Interviewer: Minister, I'd like to talk briefly about the economy, and in particular, the government's strategy. In a few words, could you summarise what the government's strategy is.
Minister: Look, we inherited a real mess from Labour, with our budget deficit in a huge hole. Our economy was in recession. We decided, after looking at all the options, and based in the advice of financial experts, that the first priority was to cut the deficit. This would restore confidence in our economy. And the best way to cut the deficit was by cutting public finances. This would then give the private sector the ability to take the country out of the recession by not having the public sector acting as a drag on the economy.
I: Well, you've mentioned several things there that I'd like to focus on. As you know, a large portion of the deficit that you inherited from Labour was also due to bailing out the banks. This is one point that Labour are keen to stress. Another point they like to highlight is that the economy was slowly improving from the recession of 2008/09 - the OFS figures support this - and that the economy lost its way once your government introduced its policy of cuts. What do you say to that?
M: Look, we can't have a government that doesn't pay its way. Yes, it was a difficult decision to implement the cuts, but it was something that we had to do; we can't go on increasing the deficit forever. Our financial reputation would be cut to pieces...
I: (Wryly) So the government has to cut the country to pieces instead?
M: We live in a real world where markets matter. Yes, it's difficult, but there is no alternative.
I: Well, minister, Labour, and some other financial experts would disagree with you there. Some say that cutting too far and too fast is in fact damaging our international reputation rather than enhancing it. By cutting the state sector so much, it is killing off any encouragement for the private sector to invest because of the sheer uncertainty your government has created. Indeed, to rely solely on the private sector to help rescue the economy, some would say, is living in a fantasy land. Private companies are focused on taking risks they are sure of a positive return, and with consumers so unwilling to spend money, it gives companies little reason to take a risk. A vicious circle of the government's own making.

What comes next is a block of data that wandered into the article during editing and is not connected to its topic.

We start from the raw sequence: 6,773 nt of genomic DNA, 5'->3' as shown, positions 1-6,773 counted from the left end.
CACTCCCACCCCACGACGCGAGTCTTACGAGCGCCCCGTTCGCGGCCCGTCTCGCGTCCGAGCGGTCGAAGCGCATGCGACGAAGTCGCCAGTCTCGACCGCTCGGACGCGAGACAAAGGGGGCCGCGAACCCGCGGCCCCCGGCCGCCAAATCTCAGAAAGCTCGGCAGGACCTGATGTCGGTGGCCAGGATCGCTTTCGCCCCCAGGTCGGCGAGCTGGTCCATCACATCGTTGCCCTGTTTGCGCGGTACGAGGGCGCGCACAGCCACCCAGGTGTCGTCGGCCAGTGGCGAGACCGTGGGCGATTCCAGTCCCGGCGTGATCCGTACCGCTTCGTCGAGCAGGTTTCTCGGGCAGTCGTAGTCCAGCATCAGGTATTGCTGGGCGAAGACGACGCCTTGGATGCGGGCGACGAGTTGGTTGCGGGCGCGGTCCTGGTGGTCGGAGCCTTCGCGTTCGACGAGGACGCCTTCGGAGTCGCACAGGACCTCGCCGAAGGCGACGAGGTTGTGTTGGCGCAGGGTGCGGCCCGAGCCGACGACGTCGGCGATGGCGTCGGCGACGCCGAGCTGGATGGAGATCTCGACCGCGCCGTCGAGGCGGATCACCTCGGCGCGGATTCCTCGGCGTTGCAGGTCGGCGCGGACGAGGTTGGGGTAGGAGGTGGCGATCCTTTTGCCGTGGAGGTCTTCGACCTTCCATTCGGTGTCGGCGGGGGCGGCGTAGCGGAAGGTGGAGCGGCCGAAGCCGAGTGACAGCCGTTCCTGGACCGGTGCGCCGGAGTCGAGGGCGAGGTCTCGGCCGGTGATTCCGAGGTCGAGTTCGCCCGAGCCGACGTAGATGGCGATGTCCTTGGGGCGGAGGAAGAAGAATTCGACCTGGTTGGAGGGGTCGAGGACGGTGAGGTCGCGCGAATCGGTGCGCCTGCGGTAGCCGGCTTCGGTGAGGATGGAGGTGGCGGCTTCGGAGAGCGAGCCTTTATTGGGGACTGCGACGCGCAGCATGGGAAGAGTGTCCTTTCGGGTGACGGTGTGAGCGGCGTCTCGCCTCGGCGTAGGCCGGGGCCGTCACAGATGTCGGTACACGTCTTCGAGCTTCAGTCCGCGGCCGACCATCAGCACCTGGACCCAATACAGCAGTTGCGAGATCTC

M: We have to give the private sector the time and confidence to want to invest. The public sector alone cannot implement a recovery. We cannot spend even more money and add to our deficit further; that's just madness.
I: Minister, if we look at the USA, it has a national debt of trillions of dollars, but the American economy, due to a government stimulus, is slowly heading in the right direction. In other words, deficits are secondary when it comes to confidence in the country as a whole. No-one expects the USA to collapse tomorrow because of its deficit, and that's why the deficit is something that should be dealt with more sensibly, over a longer time scale. One analogy to the government's strategy here is a man who takes out a mortgage but insists on paying it off in only five years rather than ten, even though it would financially cripple him. What would be your response to that?
M: I think that man should seek advice on his repayments.
I: Thank you, minister.